I spied Tomás, our cook, on the cement driveway in front of the garage, squatting in front of a white enamel basin spattered red with blood. I paused for a moment, fascinated by what I saw, and then hurried down for a closer look. A headless white chicken weaved on unsteady legs around Tomás. I couldn’t understand how its legs kept moving or how it held itself upright without the head. Tomás appeared amused at the sight of blood pulsing from the chicken’s neck until it keeled over dead. I clutched my neck in sympathy for his suffering, then burst into giggles. The chicken did look ridiculous, walking headless on wobbly legs. Tomás rather absently picked up the chicken, plunged it into the hot water in the basin, and started plucking off the feathers. Would I ever treat my chickens like they were just food, not animals?
To get away from the blood and mess that would be our dinner, I left Tomás and continued nonchalantly to the chicken pen beyond the garage. I pulled open the door just wide enough to slip in. I wondered where Henny Penny was, my favorite white rooster whom I knew we’d never eat. He couldn’t have flown out the top of the coop because we kept his wings clipped. I turned around to look outside the pen for a handsome white rooster, prancing around the garden enjoying his freedom. Maybe he had slipped out when I came in. Then, through the chicken wire, I spied the flurry of white feathers settling around Tomás’ feet.
I felt queasy. The dancing chicken that had made me both giggle and gag must have been my rooster. I stumbled out of the coop, wiped tears from my eyes, and then stalked angrily over to Tomás.
“O meu galo branco não sta lá. Onde sta? My white rooster isn’t there. Where is he?” I demanded, afraid I already knew the answer.
Tomás, with not a hint of regret, solemnly pointed to the naked bird at his feet and said, “Vamos comer o galo hoje para jantar. We’re going to eat him for dinner today.”
My anger crumpled to despair.
I didn’t know where to go, whom to talk to. Everyone upstairs was sleeping and downstairs Tomás was acting calm and cheerful. He thought I was silly to be hysterical about my rooster. I flopped on the living room couch. The morning sun filtered through the sheer curtains on the double doors looking out to the bay. A lizard scurried across the wall above the couch. Was I the only one who cared about Henny Penny?
Tomás called to me when I went back outside. He snickered in an attempt to stifle a laugh. “Look in the toilet,” he said, gesturing to the small bathroom next to the living room.
Why should I look in the toilet? I didn’t have to listen to him. But Tomás kept urging me to look. I walked over and stood in front of the closed door and I heard something moving. Soft scratchy sounds. A low gurgle. I pushed open the door and there facing me on top of the toilet seat, under the pull chain dangling from the tank, was a large white rooster. We stared at each other. He must have been thinking, well, finally someone is letting me out of here, and I was wondering, who are you and why are you in the bathroom? Tomás was doubled up behind me, laughing, telling me, “É o seu galo mesmo. É mesmo. That’s really your rooster.”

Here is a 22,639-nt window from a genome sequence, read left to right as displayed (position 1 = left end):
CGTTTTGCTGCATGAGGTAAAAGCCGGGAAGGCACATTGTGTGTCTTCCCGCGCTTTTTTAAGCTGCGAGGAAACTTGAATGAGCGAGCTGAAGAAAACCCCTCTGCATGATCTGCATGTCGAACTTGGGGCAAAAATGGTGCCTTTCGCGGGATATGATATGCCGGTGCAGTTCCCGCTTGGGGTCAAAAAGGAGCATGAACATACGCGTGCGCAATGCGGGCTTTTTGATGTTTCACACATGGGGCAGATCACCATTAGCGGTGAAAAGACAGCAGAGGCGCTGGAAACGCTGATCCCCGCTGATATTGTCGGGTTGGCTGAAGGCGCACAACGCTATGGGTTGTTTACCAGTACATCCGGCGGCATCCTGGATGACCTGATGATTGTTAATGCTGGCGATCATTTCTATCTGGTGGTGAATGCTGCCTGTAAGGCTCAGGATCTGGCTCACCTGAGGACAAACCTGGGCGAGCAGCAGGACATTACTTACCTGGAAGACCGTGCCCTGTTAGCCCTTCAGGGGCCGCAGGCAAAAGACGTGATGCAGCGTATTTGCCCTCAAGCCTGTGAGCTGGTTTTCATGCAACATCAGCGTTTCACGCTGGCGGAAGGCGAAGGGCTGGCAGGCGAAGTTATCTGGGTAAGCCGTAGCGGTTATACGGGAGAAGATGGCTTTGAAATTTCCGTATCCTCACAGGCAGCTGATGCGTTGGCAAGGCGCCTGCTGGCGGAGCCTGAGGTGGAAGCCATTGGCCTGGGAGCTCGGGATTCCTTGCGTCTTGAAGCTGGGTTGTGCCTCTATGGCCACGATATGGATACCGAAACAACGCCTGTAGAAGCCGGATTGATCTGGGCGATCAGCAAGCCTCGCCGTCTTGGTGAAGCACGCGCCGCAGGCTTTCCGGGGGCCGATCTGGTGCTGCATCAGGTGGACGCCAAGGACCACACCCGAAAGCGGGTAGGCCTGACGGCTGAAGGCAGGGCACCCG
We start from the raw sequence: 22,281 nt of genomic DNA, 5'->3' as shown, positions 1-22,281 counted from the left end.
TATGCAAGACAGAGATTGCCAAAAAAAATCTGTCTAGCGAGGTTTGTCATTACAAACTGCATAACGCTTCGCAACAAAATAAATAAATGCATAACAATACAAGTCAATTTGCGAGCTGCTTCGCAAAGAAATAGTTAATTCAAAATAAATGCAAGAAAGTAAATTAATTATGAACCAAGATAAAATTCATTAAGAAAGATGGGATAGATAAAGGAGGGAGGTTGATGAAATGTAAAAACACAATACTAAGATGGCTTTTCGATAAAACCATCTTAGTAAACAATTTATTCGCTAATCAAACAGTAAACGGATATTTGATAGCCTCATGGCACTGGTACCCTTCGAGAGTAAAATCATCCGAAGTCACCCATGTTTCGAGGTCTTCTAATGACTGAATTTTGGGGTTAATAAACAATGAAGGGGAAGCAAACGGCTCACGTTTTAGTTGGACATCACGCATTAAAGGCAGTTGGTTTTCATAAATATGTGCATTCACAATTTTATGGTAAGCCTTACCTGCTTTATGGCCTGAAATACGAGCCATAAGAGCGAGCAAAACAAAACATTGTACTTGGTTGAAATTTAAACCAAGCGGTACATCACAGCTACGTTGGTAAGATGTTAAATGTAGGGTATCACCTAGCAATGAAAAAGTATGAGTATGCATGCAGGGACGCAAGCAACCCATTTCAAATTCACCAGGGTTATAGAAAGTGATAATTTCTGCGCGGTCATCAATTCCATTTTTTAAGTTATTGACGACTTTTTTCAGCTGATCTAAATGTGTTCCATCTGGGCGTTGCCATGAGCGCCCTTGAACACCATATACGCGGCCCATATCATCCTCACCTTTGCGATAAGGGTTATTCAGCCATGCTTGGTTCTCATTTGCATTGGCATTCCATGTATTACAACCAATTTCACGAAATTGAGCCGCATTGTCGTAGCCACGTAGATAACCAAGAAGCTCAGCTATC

The trick Tomás played on me has puzzled friends who have heard the story. Was he sadistic and cruel? Did he hate me? Or was this a cultural oddity? Because he laughed so much when I discovered the rooster, I tried for years to find humor in it despite my anger at the time. In truth, I had never known Tomás to be mean. He was easy going and cheerful, and joked around with me when I came into the kitchen. Pressed to explain him, I think his trick was a result of the common practice among Angolans to closely observe the habits of whites in their midst, and at times to poke fun at them. He had noticed what my routines were and how attached I was to the rooster. He had probably also been the object of a few of my father’s jokes. My father liked to tease with word play. In that cultural context, I believe Tomás planned his elaborate ruse as a compliment to me, to show that he knew me as a real person.
In the bathroom, I gathered the white bird in my arms, holding him tight across his chest. I could feel his heart beating fast, but his legs hung relaxed against my hip, his yellow claws extended. He swiveled his head and fixed me with his black eyes. I told him, “You’re going back where you belong, Henny Penny.”
“Well, then, who was that other white chicken?” I asked Tomás.
“I bought it at the market,” he answered casually.